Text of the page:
U.S. Sen. Dean Heller made a prediction on Monday: GOP presidential front-runner Donald Trump won’t be the Republican nominee for president.
The Nevada Republican spoke on Monday at the “2016 Pregame,” an event organized by The Washington Post to preview the GOP debate that unfolds Tuesday in Las Vegas.
About 200 people attended the event at the MGM Grand. Heller answered questions from Post columnist Ruth Marcus.
Asked if he would support the GOP nominee, Heller said, “I will support the nominee of our party, some a little more enthusiastically than others.”
Of Trump, Heller added: “He will not be the nominee for the Republican Party, I can tell you that right now.”
Trump has seized the lion’s share of attention in the campaign, continuing to be the front-runner among GOP candidates in the polls, despite controversial statements about undocumented immigrants and banning Muslims entry into the U.S.
The billionaire businessman began his campaign with widespread name recognition, in part due to his role on the NBC reality show “The Apprentice.”
“America loves reality shows and that’s where we are right now — reality politics,” Heller said.
“We’re digging ourselves in a very, very deep hole,” he said, noting that Trump’s statements create problems for others, including Republicans running for Senate.
He said he believes that after the holidays the dynamics of the election will change, as it gets closer to the Nevada GOP caucus.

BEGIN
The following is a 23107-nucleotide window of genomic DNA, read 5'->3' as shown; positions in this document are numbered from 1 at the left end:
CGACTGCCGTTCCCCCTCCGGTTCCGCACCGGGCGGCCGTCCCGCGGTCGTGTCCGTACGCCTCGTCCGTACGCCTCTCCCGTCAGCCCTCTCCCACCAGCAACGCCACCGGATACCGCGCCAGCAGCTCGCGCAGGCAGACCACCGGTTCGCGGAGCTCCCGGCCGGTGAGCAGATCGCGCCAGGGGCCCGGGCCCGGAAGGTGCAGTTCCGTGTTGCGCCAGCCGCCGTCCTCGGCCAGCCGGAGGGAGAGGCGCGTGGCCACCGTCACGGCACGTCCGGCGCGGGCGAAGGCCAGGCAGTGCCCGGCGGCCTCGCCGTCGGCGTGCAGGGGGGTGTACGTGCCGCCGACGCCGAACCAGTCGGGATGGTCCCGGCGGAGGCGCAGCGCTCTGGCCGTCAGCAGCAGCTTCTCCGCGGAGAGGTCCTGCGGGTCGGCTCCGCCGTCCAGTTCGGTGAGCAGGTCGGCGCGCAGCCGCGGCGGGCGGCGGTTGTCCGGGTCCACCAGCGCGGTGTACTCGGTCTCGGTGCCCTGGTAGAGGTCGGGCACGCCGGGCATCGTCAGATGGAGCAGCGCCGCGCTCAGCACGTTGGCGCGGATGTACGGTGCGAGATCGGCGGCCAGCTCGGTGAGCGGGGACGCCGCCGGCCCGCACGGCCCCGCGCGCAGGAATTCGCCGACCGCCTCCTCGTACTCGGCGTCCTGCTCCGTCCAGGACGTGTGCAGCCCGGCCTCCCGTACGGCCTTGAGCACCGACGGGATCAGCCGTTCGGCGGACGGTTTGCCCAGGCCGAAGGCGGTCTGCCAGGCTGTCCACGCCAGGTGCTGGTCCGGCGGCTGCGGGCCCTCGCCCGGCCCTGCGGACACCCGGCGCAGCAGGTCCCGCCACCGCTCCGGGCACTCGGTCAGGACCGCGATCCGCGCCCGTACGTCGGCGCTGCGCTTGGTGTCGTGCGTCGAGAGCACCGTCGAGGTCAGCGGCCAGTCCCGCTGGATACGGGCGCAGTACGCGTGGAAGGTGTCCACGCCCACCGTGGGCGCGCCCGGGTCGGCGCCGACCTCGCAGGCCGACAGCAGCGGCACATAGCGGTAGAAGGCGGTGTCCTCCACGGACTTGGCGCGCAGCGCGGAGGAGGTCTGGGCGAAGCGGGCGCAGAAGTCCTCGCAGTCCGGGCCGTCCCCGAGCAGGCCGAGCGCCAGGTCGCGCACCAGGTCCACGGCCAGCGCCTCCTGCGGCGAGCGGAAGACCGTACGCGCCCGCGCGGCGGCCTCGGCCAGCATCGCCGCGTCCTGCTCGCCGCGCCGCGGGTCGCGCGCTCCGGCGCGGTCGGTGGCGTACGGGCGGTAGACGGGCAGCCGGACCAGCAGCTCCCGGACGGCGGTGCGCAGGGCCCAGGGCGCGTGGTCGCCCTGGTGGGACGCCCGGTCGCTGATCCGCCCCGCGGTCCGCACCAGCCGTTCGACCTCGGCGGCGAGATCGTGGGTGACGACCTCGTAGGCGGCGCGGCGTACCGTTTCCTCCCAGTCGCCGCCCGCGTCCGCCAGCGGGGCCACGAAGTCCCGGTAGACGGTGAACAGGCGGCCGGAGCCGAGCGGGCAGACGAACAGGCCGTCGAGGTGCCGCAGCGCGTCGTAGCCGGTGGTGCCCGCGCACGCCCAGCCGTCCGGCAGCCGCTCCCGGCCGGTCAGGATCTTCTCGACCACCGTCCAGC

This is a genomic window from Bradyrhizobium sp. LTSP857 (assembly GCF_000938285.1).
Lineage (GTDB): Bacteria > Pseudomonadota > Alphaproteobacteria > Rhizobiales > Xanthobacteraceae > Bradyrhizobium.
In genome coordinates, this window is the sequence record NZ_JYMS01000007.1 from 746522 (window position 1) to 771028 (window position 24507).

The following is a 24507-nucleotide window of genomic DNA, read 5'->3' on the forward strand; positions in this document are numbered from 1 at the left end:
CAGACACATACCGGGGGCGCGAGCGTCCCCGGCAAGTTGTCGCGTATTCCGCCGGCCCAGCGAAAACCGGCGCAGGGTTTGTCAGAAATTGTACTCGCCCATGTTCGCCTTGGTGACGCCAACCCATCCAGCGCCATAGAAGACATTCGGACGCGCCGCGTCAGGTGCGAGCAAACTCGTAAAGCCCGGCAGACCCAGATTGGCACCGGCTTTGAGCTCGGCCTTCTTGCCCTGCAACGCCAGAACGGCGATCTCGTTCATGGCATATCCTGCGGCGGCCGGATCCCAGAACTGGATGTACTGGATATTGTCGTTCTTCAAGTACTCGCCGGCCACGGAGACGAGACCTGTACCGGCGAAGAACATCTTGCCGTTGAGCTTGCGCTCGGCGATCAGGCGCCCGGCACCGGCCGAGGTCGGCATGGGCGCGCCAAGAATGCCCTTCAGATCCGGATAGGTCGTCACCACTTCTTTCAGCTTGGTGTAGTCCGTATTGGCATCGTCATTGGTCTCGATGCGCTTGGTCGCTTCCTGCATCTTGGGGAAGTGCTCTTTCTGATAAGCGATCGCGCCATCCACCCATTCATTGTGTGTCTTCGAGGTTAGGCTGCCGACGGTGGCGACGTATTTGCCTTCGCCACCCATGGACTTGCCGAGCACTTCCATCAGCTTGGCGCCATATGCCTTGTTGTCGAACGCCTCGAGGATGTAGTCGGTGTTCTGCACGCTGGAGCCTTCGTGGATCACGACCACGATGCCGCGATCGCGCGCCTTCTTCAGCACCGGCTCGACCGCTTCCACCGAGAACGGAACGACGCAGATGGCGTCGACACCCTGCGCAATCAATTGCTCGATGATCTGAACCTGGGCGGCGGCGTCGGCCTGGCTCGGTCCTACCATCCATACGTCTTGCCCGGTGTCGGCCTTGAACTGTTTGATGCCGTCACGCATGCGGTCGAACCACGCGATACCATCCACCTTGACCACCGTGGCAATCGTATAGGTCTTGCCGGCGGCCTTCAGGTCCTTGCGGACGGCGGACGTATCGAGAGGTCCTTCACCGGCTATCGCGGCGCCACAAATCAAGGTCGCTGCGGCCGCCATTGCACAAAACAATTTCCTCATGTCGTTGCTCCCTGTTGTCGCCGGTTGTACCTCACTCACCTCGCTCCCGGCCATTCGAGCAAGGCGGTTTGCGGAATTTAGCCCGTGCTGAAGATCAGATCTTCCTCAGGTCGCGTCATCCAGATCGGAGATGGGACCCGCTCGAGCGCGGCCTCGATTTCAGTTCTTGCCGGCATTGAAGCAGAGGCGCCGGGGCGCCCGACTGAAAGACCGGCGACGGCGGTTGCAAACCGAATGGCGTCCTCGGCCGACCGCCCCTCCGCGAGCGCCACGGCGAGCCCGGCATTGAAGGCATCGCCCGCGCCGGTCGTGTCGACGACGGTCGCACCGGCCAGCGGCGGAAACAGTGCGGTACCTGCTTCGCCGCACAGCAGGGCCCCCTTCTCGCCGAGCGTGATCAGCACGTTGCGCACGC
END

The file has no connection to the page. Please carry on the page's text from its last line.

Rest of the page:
Heller said he believes the average Nevada voter is not paying attention at this point to Trump’s race and that it will be a “completely different conversation” in February when the early voting starts.
Heller, who is supporting former Florida Gov. Jeb Bush in the presidential election, isn’t running for re-election in 2016.
He was elected to the Senate in 2012, the same year GOP presidential candidate Mitt Romney lost Nevada in the election to President Barack Obama.
After winning, Heller said he got a call from U.S. Sen. Ted Cruz, R-Texas, and the two went out to dinner. Cruz’s interest was in Heller’s success in Nevada.
“Ted Cruz wanted to know how I did it,” Heller said, noting it was Cruz, not officials with the Republican National Committee, asking about Nevada.
Nevada is a crucial early state in the presidential nomination process, with February caucuses that will play a role in determining who gets the Republican and Democratic nominations.
After that dinner, Cruz went on to announce his run for president and take the debate stage.
On Bush, Heller said there’s no reason for Bush to drop out of the race, noting that he was likely the “most conservative governor in the country” when in office.
Bush has struggled to gain traction in the polls, placing behind other candidates, including Trump and U.S. Sen. Marco Rubio, R-Fla.
Heller will become the Silver State’s senior senator with the retirement of U.S. Sen. Harry Reid, D-Nev. Reid, also the Senate minority leader, isn’t running for re-election in 2016. Heller said the two have their differences, but get along.
The event also had a panel discussion moderated by Post chief correspondent Dan Balz and featuring Hugh Hewitt, a talk show host; Frank Luntz, a pundit and chief executive of Luntz Global Partners; and Democratic strategist Rebecca Lambe.
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